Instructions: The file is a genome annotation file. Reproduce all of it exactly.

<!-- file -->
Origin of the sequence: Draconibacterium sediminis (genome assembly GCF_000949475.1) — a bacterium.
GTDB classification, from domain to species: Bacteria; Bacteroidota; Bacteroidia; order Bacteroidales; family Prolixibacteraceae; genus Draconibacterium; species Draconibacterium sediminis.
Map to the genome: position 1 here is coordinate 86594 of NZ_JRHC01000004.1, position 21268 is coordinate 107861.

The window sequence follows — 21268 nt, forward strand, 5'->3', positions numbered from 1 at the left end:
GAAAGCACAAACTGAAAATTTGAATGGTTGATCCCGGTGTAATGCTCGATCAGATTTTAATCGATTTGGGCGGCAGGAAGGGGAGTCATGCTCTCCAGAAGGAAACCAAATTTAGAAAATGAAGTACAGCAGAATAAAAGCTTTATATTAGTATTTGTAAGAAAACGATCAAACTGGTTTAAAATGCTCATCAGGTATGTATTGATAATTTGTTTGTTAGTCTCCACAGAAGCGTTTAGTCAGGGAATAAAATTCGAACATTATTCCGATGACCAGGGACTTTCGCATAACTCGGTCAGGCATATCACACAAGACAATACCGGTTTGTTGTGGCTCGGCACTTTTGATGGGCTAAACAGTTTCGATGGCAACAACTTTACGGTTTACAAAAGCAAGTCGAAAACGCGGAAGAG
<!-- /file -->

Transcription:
Origin of the sequence: Draconibacterium sediminis (genome assembly GCF_000949475.1) — a bacterium.
GTDB classification, from domain to species: Bacteria; Bacteroidota; Bacteroidia; order Bacteroidales; family Prolixibacteraceae; genus Draconibacterium; species Draconibacterium sediminis.
Map to the genome: position 1 here is coordinate 86594 of NZ_JRHC01000004.1, position 21268 is coordinate 107861.

The window sequence follows — 21268 nt, forward strand, 5'->3', positions numbered from 1 at the left end:
GAAAGCACAAACTGAAAATTTGAATGGTTGATCCCGGTGTAATGCTCGATCAGATTTTAATCGATTTGGGCGGCAGGAAGGGGAGTCATGCTCTCCAGAAGGAAACCAAATTTAGAAAATGAAGTACAGCAGAATAAAAGCTTTATATTAGTATTTGTAAGAAAACGATCAAACTGGTTTAAAATGCTCATCAGGTATGTATTGATAATTTGTTTGTTAGTCTCCACAGAAGCGTTTAGTCAGGGAATAAAATTCGAACATTATTCCGATGACCAGGGACTTTCGCATAACTCGGTCAGGCATATCACACAAGACAATACCGGTTTGTTGTGGCTCGGCACTTTTGATGGGCTAAACAGTTTCGATGGCAACAACTTTACGGTTTACAAAAGCAAGTCGAAAACGCGGAAGAG